I used to live near a strawberry farm in San Juan Capistrano, and sometimes when I’m making jam I still go down there to get organic berries. This summer near the stand, I noticed a white, two-story farmhouse with a tangle of native plants flowering out front. I’m sure I must’ve seen it before—I’ve driven down Alipaz Street off and on for years—and yet this was the first time I actually saw the house.
There was a forgiveness about the old place, which enlightened San Juan Capistrano taxpayers decided to help preserve. Most of it had been scoured and planted as a drought-tolerant yard, but there also were a few straggler Hollyhocks—real English garden beauties, the rich deep burgundy of theater velvet. It charmed me that someone had decided to let those water-loving flowers fight it out in the drought.
A sign identified the building as the home of The Ecology Center, an educational nonprofit situated in an 1878 farmhouse once owned by Pony Express rider Joel Congdon.
I’ve heard a lot about the center from my foodie friends. For seven years, it has hosted an outdoor farm dinner in September, prepared by the finest chefs in the county. Called Green Feast, this fresh, locally sourced meal, a fundraiser for the center, sells out soon after tickets go on sale in July. More than 200 diners sit at white-clothed communal tables hundreds of feet long. The backdrop is the farmhouse. Surrounded by acres of loamy fertile fields along a manmade creek, lighted by soy candles and scented by sage scrub, the feast is one of the county’s most breathtaking philanthropic events.
At the end of the porch I found a gift shop. My kids and I were buying a jar of strawberry lavender jam (jam makers are always checking out others’ preserves) when we ran into the founder and executive director, Evan Marks. The 34-year-old has curly, shoulder-length hair and was wearing rolled-up jeans, a gray baseball cap, and a navy T-shirt from Hurley, one of the center’s many corporate sponsors. Marks has a knack for attracting big-time sponsors. Boeing is on board, and so is Chipotle. Some of them, including Kia, heard about the center (and the dinner) and actually contacted him.
Growing up in Newport Beach, Marks became interested in environmental issues as a teenager, about the same time he began surfing. Disgusted by the garbage along his shoreline, he started to pick it up, piece by piece. Then he got involved in water testing, which in 2002 led him to a degree in agroecology from UC Santa Cruz, which he calls “the Harvard of organic agriculture.” After school, he formed an independent consulting company that took him to Costa Rica, Ghana, Nigeria, Mexico, and Peru to build organic farms and to offer sustainable solutions for water and energy. While in Africa, he had an epiphany: Maybe his environmental solutions were needed in Orange County?
“Let’s be honest,” he says. “Our consumption level in Orange County is out of control. But we also have the ability and the heart to be the leaders for change.”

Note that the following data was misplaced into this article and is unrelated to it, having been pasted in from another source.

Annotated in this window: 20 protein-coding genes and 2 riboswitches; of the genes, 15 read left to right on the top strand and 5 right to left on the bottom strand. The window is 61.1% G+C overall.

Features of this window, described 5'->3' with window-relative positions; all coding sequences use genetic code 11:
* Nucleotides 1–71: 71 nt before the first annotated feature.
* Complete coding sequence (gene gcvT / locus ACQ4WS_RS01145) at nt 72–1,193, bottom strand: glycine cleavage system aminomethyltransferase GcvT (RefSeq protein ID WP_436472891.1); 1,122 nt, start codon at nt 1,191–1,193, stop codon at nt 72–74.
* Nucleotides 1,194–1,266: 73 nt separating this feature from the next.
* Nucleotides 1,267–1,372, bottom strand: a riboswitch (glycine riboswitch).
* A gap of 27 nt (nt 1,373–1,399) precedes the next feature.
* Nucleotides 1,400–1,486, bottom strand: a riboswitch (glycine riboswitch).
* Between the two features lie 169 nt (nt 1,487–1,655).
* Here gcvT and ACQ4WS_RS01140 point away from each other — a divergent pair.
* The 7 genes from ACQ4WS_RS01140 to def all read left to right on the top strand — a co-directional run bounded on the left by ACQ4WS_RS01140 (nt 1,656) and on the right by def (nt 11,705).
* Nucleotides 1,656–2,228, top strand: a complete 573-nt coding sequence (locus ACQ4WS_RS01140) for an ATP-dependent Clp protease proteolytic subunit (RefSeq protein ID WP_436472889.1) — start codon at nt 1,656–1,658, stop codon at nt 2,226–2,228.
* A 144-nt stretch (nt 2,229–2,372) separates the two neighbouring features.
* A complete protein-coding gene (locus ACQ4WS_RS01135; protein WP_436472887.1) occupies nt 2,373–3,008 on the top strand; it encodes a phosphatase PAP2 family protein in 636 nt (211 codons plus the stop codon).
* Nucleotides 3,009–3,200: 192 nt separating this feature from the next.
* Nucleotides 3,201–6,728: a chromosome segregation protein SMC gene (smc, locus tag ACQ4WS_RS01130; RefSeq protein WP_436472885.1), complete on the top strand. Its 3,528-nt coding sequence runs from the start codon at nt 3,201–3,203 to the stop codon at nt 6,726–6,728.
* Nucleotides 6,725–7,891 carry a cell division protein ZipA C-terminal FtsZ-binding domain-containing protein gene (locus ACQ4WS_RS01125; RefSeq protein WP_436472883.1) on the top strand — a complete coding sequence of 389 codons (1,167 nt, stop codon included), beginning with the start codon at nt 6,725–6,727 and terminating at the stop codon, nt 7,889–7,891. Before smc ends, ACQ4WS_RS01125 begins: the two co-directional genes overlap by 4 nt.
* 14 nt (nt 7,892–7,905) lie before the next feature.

The annual Green Feast dinner is a chance for some of those leaders to come together. The main rule is that all of the meal’s ingredients must be from within 250 miles. This presents culinary challenges. For example, there’s no sugar cane growing within 250 miles, so the predominant sweetener at the feast is honey.
Somehow, the chefs manage, working in pairs to create the main courses. (As part of an annual appetizer contest, chefs compete for the right to prepare the main course the following year.) Last year, for the third course, Steve Kling of Five Crowns/SideDoor, and Eric Samaniego, formerly of Little Sparrow, created a Fennel Seed- and Red Chile-Spiced Pork Braciole, with pork from Cook Pigs Ranch in Julian. Rob Wilson of Montage Resort and Ryan Adams of 370 Common prepared two entrees, one veggie, the other the R&R California “Black Board” Nicoise—wood-grilled fish, potatoes, and fingerling peppers, heirloom tomatoes, fava beans, California olives, pickled nasturtium pods, micro greens, charred-lemon vinaigrette, and deviled eggs, with some ingredients from VR Green Farms in San Clemente.
My kids and I strolled the grounds, which include a small solar-run farmyard, with chickens and raised gardens. We found simple answers for the drought and energy independence—solar systems, rain barrels, reclaimed water, composting. I pointed out that some of these solutions were probably employed a century and a half ago, when this farm began.
It’s not often we think about our past in Orange County, or even think we have one. But it’s here, in places such as this old Pony Express rider’s house. It’s here in pockets all over the county, and it’s in our own backyards.
We do often think technology is the answer, and in some ways it is. It’s already providing solutions to droughts of both water and fossil fuels.
But Green Feast is important, too. It’s a way, as Marks says, to use the past as inspiration for the future. It reminds us there’s another way to sustainability by showing us the simple workings of a small farm. For one night, we dial back our pace to a time when we were more in touch with the natural world. It reminds us why fresh, locally harvested food tastes better than we remember—if we’re old enough to remember it at all.
Click here for information on Green Feast 2015, on September 12.